The beginning was as blusterous as they come. On April 1, the Aam Aadmi Party launched a Goa Jodo campaign to “unite Goans against the destructive and divisive politics” of the Bharatiya Janata Party and the Congress. Precisely a week had passed when its volunteers fanned out across capital city Panjim with leaflets and placards, exhorting citizens to join “the political revolution for corruption-free politics”.
Dozens of AAP banners have been hung in every ward of 25 constituencies. The party plans to hold 300 big and small ward meets in April alone besides conducting a door-to-door campaign to enlist volunteers.
Goa doesn’t go to polls until February 2017, but the fledgling Aam Aadmi Party is already off the block. It has increased raised its profile – by championing more causes – and increased its spending. Even if its efforts cut no ice with the voters next year, it won’t be from lack of trying.
The party's intent was made clear in March by Ashutosh. During a visit to the state, the party spokesman announced that Arvind Kejriwal’s young outfit will contest all 40 assembly seats in Goa.
“They [the people of Goa] neither want to continue with the present government nor they have any love for Congress either,” Ashutosh was quoted as saying by The Hindu. “They are looking for an alternative. A clean, honest, performing government, which can make Goa corruption-free.”
Ever since then, AAP’s visibility is unmistakable. Last week, it supported tribals who are facing police backlash for daring to suggest that a village co-operative should run iron ore mining instead of corporations laying waste to their village. Before this, it had extended support to villagers who were protesting against DefenceExpo being set up on a remote industrial estate plateau.
AAP’s criticism of the BJP government so far echoes the censures of activists. “After the Congress, people expected much from the BJP in Goa,” AAP Goa Secretary Valmiki Naik told a media conference. “But they have been worse. It is clear that Goans find them fascist, corrupt and untrustworthy. They have taken a U-turn on every promise they made, including to shift casinos out of the Mandovi river.”
The BJP government’s reclassification of the coconut tree as a palm, which facilitates environmental destruction, is one of AAP’s criticisms. Another is the pro-construction, pro-business move of according blanket powers to the Investment Promotion Board.
People feel that “both the Congress and BJP have betrayed them,” said AAP’s state convenor and former journalist Rajeshree Iyer Nagarsekar. “There is a vacuum and that has to be filled by AAP.”
Under BJP's influence
Despite its seeming self-assuredness, the party is yet to be taken seriously in Goan political and media space. More importantly, it is unable to shake off the perception that the Goa unit is somehow hinged to a BJP game plan to romp home to victory by dividing opposition votes. Political leaders say the saffron party has in the past decade funded smaller parties, rebel leaders and Independents to split secular, opposition and anti-BJP votes.
This was echoed by former Union minister and Congressman Ramakant Khalap – in Goa’s small assembly segments where victory margins are sometimes merely 300 and 400 votes, multiple contestants and a vote split, especially among secular, non-BJP votes, benefits the BJP.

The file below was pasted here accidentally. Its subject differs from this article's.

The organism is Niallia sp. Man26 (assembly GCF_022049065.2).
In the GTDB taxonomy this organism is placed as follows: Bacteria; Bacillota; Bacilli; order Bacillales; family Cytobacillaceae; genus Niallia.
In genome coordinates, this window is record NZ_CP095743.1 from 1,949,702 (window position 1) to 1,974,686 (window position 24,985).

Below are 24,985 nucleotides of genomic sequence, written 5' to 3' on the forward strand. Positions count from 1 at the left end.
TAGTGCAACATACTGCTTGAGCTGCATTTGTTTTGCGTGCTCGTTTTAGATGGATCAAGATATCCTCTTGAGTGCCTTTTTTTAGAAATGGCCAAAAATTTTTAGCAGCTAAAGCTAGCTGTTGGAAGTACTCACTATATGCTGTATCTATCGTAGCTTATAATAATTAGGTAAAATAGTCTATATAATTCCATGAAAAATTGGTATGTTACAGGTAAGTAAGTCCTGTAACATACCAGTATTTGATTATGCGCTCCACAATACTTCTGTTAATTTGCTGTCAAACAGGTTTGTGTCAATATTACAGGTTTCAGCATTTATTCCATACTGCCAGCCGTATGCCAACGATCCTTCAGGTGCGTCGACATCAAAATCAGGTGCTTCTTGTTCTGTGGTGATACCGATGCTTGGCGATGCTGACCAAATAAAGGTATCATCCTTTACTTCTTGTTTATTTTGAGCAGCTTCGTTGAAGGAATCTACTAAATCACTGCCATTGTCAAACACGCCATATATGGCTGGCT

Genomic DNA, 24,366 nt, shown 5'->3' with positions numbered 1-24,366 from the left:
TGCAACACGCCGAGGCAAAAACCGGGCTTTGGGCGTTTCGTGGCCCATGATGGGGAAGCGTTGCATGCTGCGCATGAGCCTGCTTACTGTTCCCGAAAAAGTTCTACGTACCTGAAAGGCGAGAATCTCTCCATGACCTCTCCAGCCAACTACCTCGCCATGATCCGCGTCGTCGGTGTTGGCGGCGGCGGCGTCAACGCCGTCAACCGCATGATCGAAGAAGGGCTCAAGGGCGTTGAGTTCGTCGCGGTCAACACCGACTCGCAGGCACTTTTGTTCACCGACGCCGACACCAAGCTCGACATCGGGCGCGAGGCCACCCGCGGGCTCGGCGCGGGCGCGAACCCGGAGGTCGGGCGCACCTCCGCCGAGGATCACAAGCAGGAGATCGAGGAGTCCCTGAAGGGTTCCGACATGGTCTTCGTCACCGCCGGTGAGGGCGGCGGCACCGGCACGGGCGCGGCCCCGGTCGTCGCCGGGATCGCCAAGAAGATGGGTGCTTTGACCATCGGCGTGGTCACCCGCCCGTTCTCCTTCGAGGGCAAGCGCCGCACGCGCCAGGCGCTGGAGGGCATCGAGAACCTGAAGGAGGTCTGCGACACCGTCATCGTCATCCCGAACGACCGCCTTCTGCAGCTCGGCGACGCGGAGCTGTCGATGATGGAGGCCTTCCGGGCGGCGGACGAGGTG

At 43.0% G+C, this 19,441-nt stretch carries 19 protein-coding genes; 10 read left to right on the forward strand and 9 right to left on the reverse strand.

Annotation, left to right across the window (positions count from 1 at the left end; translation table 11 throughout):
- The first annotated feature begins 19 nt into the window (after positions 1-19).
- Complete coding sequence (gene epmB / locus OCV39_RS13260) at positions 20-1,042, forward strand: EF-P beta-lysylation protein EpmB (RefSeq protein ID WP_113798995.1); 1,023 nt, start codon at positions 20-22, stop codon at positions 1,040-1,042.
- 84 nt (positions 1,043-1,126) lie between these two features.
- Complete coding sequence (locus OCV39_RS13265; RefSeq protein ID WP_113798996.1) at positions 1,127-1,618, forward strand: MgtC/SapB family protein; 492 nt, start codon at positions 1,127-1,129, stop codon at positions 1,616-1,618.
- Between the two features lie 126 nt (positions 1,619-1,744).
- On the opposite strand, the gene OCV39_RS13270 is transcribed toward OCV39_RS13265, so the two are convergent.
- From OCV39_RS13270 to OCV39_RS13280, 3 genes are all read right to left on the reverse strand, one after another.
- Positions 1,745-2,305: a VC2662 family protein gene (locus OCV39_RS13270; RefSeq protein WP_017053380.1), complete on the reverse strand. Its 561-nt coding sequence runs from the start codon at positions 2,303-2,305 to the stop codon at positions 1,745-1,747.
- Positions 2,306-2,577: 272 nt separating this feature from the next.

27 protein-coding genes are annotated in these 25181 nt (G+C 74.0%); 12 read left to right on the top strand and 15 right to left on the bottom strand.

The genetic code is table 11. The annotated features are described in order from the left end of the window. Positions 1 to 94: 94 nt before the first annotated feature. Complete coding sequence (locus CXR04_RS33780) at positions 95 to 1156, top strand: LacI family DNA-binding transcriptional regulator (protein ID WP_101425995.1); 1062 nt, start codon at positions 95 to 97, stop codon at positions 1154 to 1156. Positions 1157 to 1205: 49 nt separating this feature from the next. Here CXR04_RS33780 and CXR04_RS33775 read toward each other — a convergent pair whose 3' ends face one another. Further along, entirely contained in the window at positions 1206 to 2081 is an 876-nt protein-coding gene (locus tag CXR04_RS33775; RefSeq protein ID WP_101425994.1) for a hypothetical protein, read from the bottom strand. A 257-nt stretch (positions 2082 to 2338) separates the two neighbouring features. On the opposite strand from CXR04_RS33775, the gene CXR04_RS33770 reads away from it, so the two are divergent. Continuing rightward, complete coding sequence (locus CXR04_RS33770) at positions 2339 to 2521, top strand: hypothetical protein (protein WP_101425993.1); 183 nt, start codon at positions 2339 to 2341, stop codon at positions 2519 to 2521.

There is a growing feeling in the political space that opposition parties should unite in a Bihar-style Mahagathbandhan (Grand Alliance) to stop the BJP gaining another term in office. “AAP’s national policy is not to have alliances,” said political watcher Cleofato Almeida Coutinho. “But somehow at this stage, the feeling is that opposition parties have to collaborate. Anything else will benefit the BJP.”
It is not uncommon to hear activists or opposition leaders whisper suspicions of the saffron party’s influence on AAP Goa. Some, like RTI activist Aires Rodrigues, have openly said so.
As evidence, Rodrigues notes that AAP launched its outreach programme from minority Catholic-dominated areas of Benaulim in South Goa. During the 2014 general election, it was the presence of multiple minority candidates that allowed the BJP to win the seat for the first time.
Furthermore, prominent AAP Goa face, Dinesh Waghela, was associated in the past with Baba Ramdev, Patanjali Yog and the Bharat Swabhiman Trust. He shared the dais with Ramdev on the yoga guru’s visit here.
Not taken seriously
The party has other challenges. “Until it is known who their people are, they will not be taken seriously,” said political watcher Almeida Coutinho. “So far they have failed to catch the imagination of the people of Goa.”
The public sees it as an amorphous party unit, run by two well-meaning, affable office-bearers, with no expertise in politics. It has been unable to attract anybody of standing in the state. Only last week it announced a list of spokespersons to the media.
After the initial euphoria and the ugly expulsion of Yogendra Yadav and Prashant Bhushan, many of Goa’s respected public figures eschewed any direct association with AAP. That could change if the party does well in Punjab, which goes to polls early next year and where AAP truly fancies it chances. Also, there are plans to bring Arvind Kejriwal down to Goa for a public meeting sometime soon.
Dr Claude Alvares, a green campaigner and executive member of the national steering committee of Yogendra Yadav’s Swaraj Abhiyan, says he would like to see the Abhiyan and AAP ally in Goa to create the space for alternative politics in Goa.
Environmentalists, anti-mining activists, civic-minded citizens, and sections of the intelligentsia are AAP’s core constituency. On this Women’s Day, AAP said it’ll offer at least 15 of the 40 seats to women in a state where they are unable to get even a toehold in mainstream parties.